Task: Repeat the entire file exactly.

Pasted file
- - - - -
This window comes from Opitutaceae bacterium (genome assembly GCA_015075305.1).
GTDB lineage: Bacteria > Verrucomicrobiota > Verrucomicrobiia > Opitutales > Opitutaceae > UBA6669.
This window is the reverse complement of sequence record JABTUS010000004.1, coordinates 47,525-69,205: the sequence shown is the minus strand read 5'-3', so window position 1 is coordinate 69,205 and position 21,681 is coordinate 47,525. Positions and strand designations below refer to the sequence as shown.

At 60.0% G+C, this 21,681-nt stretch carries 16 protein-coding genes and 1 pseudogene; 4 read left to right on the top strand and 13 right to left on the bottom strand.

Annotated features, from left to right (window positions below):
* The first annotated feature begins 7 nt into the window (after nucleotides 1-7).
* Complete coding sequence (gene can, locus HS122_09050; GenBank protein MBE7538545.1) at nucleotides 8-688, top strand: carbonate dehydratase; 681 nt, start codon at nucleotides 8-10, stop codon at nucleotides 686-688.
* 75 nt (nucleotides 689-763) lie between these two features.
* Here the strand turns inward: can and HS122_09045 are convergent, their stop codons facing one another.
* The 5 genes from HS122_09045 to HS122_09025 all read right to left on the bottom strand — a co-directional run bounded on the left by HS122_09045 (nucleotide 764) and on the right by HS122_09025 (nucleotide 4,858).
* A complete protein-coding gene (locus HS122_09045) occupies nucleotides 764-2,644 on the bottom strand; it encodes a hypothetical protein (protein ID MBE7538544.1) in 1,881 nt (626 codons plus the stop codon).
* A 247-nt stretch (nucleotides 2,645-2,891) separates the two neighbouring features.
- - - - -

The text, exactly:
This window comes from Opitutaceae bacterium (genome assembly GCA_015075305.1).
GTDB lineage: Bacteria > Verrucomicrobiota > Verrucomicrobiia > Opitutales > Opitutaceae > UBA6669.
This window is the reverse complement of sequence record JABTUS010000004.1, coordinates 47,525-69,205: the sequence shown is the minus strand read 5'-3', so window position 1 is coordinate 69,205 and position 21,681 is coordinate 47,525. Positions and strand designations below refer to the sequence as shown.

At 60.0% G+C, this 21,681-nt stretch carries 16 protein-coding genes and 1 pseudogene; 4 read left to right on the top strand and 13 right to left on the bottom strand.

Annotated features, from left to right (window positions below):
* The first annotated feature begins 7 nt into the window (after nucleotides 1-7).
* Complete coding sequence (gene can, locus HS122_09050; GenBank protein MBE7538545.1) at nucleotides 8-688, top strand: carbonate dehydratase; 681 nt, start codon at nucleotides 8-10, stop codon at nucleotides 686-688.
* 75 nt (nucleotides 689-763) lie between these two features.
* Here the strand turns inward: can and HS122_09045 are convergent, their stop codons facing one another.
* The 5 genes from HS122_09045 to HS122_09025 all read right to left on the bottom strand — a co-directional run bounded on the left by HS122_09045 (nucleotide 764) and on the right by HS122_09025 (nucleotide 4,858).
* A complete protein-coding gene (locus HS122_09045) occupies nucleotides 764-2,644 on the bottom strand; it encodes a hypothetical protein (protein ID MBE7538544.1) in 1,881 nt (626 codons plus the stop codon).
* A 247-nt stretch (nucleotides 2,645-2,891) separates the two neighbouring features.